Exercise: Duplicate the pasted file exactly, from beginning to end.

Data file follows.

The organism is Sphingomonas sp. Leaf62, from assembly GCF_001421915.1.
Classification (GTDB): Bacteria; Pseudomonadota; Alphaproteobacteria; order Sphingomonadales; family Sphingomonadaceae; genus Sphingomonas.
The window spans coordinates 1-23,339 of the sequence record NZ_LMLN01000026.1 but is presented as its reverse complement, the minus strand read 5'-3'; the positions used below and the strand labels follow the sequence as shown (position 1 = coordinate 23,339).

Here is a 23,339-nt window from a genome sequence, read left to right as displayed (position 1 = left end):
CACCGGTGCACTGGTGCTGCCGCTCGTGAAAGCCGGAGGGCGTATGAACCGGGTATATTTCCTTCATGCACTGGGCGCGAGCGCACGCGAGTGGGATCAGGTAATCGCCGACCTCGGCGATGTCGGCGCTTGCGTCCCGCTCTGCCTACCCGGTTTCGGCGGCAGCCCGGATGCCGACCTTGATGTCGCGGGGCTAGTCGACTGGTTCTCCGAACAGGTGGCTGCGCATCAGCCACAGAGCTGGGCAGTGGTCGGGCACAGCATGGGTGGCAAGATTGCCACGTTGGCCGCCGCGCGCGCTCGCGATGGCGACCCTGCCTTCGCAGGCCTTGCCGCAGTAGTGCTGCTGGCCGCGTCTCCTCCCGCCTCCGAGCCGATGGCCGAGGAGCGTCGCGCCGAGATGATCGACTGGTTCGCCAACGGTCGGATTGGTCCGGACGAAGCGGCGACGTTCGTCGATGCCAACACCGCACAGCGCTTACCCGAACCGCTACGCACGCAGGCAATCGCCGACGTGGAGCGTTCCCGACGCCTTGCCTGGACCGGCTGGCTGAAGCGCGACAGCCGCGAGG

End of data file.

The organism is Sphingomonas sp. Leaf62, from assembly GCF_001421915.1.
Classification (GTDB): Bacteria; Pseudomonadota; Alphaproteobacteria; order Sphingomonadales; family Sphingomonadaceae; genus Sphingomonas.
The window spans coordinates 1-23,339 of the sequence record NZ_LMLN01000026.1 but is presented as its reverse complement, the minus strand read 5'-3'; the positions used below and the strand labels follow the sequence as shown (position 1 = coordinate 23,339).

Here is a 23,339-nt window from a genome sequence, read left to right as displayed (position 1 = left end):
CACCGGTGCACTGGTGCTGCCGCTCGTGAAAGCCGGAGGGCGTATGAACCGGGTATATTTCCTTCATGCACTGGGCGCGAGCGCACGCGAGTGGGATCAGGTAATCGCCGACCTCGGCGATGTCGGCGCTTGCGTCCCGCTCTGCCTACCCGGTTTCGGCGGCAGCCCGGATGCCGACCTTGATGTCGCGGGGCTAGTCGACTGGTTCTCCGAACAGGTGGCTGCGCATCAGCCACAGAGCTGGGCAGTGGTCGGGCACAGCATGGGTGGCAAGATTGCCACGTTGGCCGCCGCGCGCGCTCGCGATGGCGACCCTGCCTTCGCAGGCCTTGCCGCAGTAGTGCTGCTGGCCGCGTCTCCTCCCGCCTCCGAGCCGATGGCCGAGGAGCGTCGCGCCGAGATGATCGACTGGTTCGCCAACGGTCGGATTGGTCCGGACGAAGCGGCGACGTTCGTCGATGCCAACACCGCACAGCGCTTACCCGAACCGCTACGCACGCAGGCAATCGCCGACGTGGAGCGTTCCCGACGCCTTGCCTGGACCGGCTGGCTGAAGCGCGACAGCCGCGAGG